March of the Living: Education is the way to prevent

"Unless we remind the world of the history mankind faced by not dealing with such evil, we will be doomed to repeat that tragic past. Condemning it is not enough.”

Paul Miller (photo credit: Courtesy)
Paul Miller
(photo credit: Courtesy)
“Communities and institutions around the globe are under attack, and saying ‘never again’, as the world said when the nightmares of the Shoah were fully exposed, is simply not enough. Praying for it not to happen again is not enough.  Talking about it is not enough and passing resolutions in not enough. We also realize that unless we remind the world of the history mankind faced by not dealing with such evil, we would be doomed to repeat that tragic past, condemning it is not enough.” (Paul Miller regarding the decision  to enter into a partnership with the International March of the Living).
Paul Miller, Jon Farmer, David Machlis (Left to right)Paul Miller, Jon Farmer, David Machlis (Left to right)
Paul Miller, an alumnus of Rutgers University with a B.A. from the College of Arts and Sciences and L.L. B. from its school of law,  was born to immigrant parents with limited education and few resources. Miller rose to the top of his profession, becoming executive vice president and general counsel for Pfizer, Inc.  He has been married for 59 years with 3 children and 7 grandchildren. Already in the 1990s, he was active in philanthropic causes including projects related to the future of the Jewish People and defending the Jewish State. He was on the board of the pro-Israel AIPAC lobby.  In the summer of 2013, his life was put on hold, as he was confined to a wheelchair for weeks due to an accident. It was then, that he had time to read and reflect. Going into 2014, there was a rise in hate crimes and antisemitic attacks throughout the world, but especially in Europe.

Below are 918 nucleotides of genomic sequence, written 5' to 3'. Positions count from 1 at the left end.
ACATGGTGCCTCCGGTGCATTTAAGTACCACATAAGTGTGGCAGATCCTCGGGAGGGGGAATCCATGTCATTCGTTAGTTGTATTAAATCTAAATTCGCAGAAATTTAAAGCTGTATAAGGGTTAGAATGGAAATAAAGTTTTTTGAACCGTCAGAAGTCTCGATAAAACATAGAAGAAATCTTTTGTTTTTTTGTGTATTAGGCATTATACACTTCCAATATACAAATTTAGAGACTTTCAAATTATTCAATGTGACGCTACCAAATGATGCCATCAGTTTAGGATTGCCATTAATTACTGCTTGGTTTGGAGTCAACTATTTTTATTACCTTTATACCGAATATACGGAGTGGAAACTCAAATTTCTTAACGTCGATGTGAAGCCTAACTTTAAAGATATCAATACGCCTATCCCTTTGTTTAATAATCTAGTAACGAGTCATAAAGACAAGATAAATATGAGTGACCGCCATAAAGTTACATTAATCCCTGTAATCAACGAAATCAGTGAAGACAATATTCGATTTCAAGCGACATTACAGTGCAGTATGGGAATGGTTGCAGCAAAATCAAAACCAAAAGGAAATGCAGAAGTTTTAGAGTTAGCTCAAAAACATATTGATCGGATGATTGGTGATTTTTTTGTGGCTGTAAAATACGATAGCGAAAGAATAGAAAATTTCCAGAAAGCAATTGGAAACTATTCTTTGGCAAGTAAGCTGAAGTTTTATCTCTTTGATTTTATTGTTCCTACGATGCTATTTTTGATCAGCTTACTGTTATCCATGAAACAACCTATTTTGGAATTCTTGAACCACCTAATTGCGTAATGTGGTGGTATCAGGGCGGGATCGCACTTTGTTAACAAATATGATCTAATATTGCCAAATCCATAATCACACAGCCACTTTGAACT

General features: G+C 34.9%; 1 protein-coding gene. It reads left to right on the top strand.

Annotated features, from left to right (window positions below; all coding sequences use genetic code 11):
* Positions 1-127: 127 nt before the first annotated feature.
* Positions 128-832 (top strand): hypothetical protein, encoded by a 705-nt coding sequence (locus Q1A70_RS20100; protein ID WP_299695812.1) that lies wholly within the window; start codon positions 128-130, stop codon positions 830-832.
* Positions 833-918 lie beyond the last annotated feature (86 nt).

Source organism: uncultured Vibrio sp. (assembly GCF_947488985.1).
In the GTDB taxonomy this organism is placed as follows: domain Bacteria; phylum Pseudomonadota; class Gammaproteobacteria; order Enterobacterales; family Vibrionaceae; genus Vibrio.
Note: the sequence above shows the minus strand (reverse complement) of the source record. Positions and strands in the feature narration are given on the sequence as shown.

As an attorney, he had many opportunities to meet John Farmer, the former attorney general for New Jersey and a lead consul on  the 9\11 commission and who currently is the director of the Eagleton Institute of Politics at Rutgers University. They both felt that there should be a new approach to antisemitism and hate crimes. “I felt like you really had to work directly with communities. So my family funded groups that went to Europe to work directly with communities on the ground, police men and religious leaders to counter this common threat. “ 
After the seeing the magnitude of success of the programs assisting communities around the world, they founded the Miller Center.
The missions of the Miller Center is to assist vulnerable communities, particularly religious communities, to enhance their safety and their standing in society by improving their relationships with law enforcement, with government agencies, and with other vulnerable communities. Throughout the years they assisted populations in areas as diverse as Whitefish, Montana and Malmo, Sweden, Chicago Illinois and Brussels, Belgium. They have assisted faiths as diverse as Judaism, Islam, Sikhism, and Christianity